Orienteering events draw crowds to new places

Brian Schwartz has been the manager of the 270-acre Lone Pine State Park for six years, but he continues to inquire about the lands under his jurisdiction.

Will Dickinson, a recent transplant to Flathead Valley and longtime orienteering runner, reached out to Schwartz earlier this year to discuss holding orienteering races in the park and took him along some of potential routes he was considering through Lone Pine.

“Will walked around the whole park and showed me things that I wasn’t aware of,” Schwartz said. “I knew there were two old quarries, but Will showed me a third, along with an irrigation canal and a concrete foundation.”

“I laughed a bit about it,” Dickinson said. “It’s almost like a scavenger hunt when you’re orienteering – you never know what you’re going to find. “

Orienteering is an umbrella term for sports that require navigating with a map and compass with a chosen form of transportation – usually on foot, on skis, or by bicycle.

Originally used as a military training exercise in Scandinavia, the concept developed into a competitive sport among the military and eventually among civilians, with the first public orienteering competition held in Norway in 1897.

The sport is overseen by an international governing body and is part of the World Games, a kind of alternative Olympiads that feature sports not included in the quadrennial Olympics.

In a traditional orienteering race, performed on foot, participants are given a map and compass and navigate to a series of points, each marked with an orange and white flag. The goal is to reach all the points in the shortest possible time, and with no itinerary or trail to follow, it is up to the participants’ navigation skills and their ability to cross rough terrain to define a course.

Dickinson started competitive orienteering over a decade ago and was disappointed when he discovered that there was nothing in the sport going on nearby.

“I think there is a lot of potential in the Flathead because of the high participation in all other recreational activities,” Dickinson said. “We’ve only had two competitions so far, but it’s already grown a lot and there is more awareness of the sport.”

After contacting Schwartz and mapping the Lone Pine area, Dickinson arranged the first two orientation meetings – the first attracting around 30 attendees and the second more than 45.

“It’s an interesting concept because these days we’re so used to working with OnX, or some other mapping app on our phones, or having GPS units with us,” Schwartz said. “Just being able to do basic compass navigation if your battery runs out or you lose your phone is a life-saving thing to know, plus it’s a really fun way to learn it. “

Schwartz said he took an orientation class in college that got him hooked on the idea, and now that there are events nearby, he plans to compete with his kids.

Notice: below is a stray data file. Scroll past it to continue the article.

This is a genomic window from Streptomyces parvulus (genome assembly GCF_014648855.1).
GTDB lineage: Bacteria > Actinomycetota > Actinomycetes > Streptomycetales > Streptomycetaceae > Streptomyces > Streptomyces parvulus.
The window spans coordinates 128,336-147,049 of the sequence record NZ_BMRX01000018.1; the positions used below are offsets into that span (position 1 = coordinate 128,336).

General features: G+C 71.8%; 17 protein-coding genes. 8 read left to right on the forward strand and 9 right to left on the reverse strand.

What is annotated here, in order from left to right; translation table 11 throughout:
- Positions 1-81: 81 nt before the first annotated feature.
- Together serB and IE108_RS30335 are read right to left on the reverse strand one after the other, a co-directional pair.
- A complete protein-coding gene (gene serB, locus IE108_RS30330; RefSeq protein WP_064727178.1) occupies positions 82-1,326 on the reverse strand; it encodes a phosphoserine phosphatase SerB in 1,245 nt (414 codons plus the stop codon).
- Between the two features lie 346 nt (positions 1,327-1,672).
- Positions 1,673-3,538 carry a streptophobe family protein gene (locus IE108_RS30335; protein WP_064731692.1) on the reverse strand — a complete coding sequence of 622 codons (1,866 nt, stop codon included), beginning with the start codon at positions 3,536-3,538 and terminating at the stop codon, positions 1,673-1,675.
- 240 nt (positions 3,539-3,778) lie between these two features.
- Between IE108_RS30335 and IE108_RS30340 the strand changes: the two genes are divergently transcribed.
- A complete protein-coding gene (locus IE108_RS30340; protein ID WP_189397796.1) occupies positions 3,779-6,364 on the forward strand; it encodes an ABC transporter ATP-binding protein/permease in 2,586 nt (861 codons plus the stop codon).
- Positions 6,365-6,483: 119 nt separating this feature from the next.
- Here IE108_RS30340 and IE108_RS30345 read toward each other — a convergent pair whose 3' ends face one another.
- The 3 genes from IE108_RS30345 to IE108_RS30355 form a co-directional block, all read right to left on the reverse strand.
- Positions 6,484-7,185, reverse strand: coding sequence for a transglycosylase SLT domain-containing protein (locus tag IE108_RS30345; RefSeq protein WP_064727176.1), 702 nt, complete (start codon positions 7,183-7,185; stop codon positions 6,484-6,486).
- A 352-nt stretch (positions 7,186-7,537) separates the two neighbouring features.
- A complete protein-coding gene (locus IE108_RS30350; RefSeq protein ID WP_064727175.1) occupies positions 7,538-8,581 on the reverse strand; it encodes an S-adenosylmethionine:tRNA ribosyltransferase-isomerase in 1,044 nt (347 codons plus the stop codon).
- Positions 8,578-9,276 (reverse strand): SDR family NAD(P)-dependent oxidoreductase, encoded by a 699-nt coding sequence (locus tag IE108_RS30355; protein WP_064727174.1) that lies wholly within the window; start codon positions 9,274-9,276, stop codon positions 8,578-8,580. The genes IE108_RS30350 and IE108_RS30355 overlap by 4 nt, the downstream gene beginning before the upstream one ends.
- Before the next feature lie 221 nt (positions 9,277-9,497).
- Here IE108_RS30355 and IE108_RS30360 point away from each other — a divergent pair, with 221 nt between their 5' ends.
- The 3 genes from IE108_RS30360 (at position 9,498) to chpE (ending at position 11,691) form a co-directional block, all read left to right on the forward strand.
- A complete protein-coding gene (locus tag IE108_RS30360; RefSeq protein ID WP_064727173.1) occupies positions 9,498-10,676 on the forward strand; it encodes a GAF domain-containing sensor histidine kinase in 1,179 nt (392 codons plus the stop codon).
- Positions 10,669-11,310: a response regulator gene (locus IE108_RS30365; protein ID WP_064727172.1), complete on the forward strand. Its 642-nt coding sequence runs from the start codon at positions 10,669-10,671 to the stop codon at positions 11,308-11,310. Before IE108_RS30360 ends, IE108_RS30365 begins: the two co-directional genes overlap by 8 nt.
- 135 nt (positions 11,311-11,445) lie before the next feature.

“The point is, orienteering can be as physically demanding as you would like it to be,” he said. “It fits with our mission at the park to connect people with the outdoors and it’s a very different way of doing it that takes them off the trail.”

The closest orienteering club to Flathead is Missoula’s Grizzly Orienteering, founded by Boris Granovskiy a year ago. Granovskiy is a former member of the United States orienteering team and has competed in competitions around the world.

“It sounds corny, but orienteering is often presented as a reflection sport,” he said. “It’s an outdoor adventure with a problem-solving component, so it’s a way to exercise your body and mind at the same time. “

In Missoula, Granovskiy hosts beginner’s events and allows all novice runners to compete without paying a registration fee to attract new participants. In the past year, there have been 18 events in western Montana with an average of about 50 participants.

“It’s a sport with a pretty high barrier to entry,” said Granovskiy. “You need a map and a compass, but then you need to figure out all the fun little symbols on your map. “

That being said, he said that once newbies have been introduced to the concept and learned basic topographic reading skills, it is up to each participant to determine how difficult it is to put in their effort.

“We get all kinds of feedback and demographics at events,” Granovskiy added. “There are competitive people who are trying to improve their skills, and older people who just like to hike with a little purpose, and a lot of families and kids who like the scavenger hunt aspect.”

Dickinson is getting ready for the final orienteering race of the year at Flathead, which will take place in Lone Pine on November 7th. He expects the largest crowd to date and hopes this will increase the community’s interest in the sport.

“It’s not a sport where you have to buy and store fancy gear, but at the same time I think a lot of people are surprised that following a map is a lot harder than they think,” Dickinson said. . “It’s a way to experience the scenery in a way that you may never have experienced before, even though you manage the whole park.”

To learn more about orienteering or to register for the event at Lone Pine, visit www.grizzlyorienteering.org.

Dino J. Dotson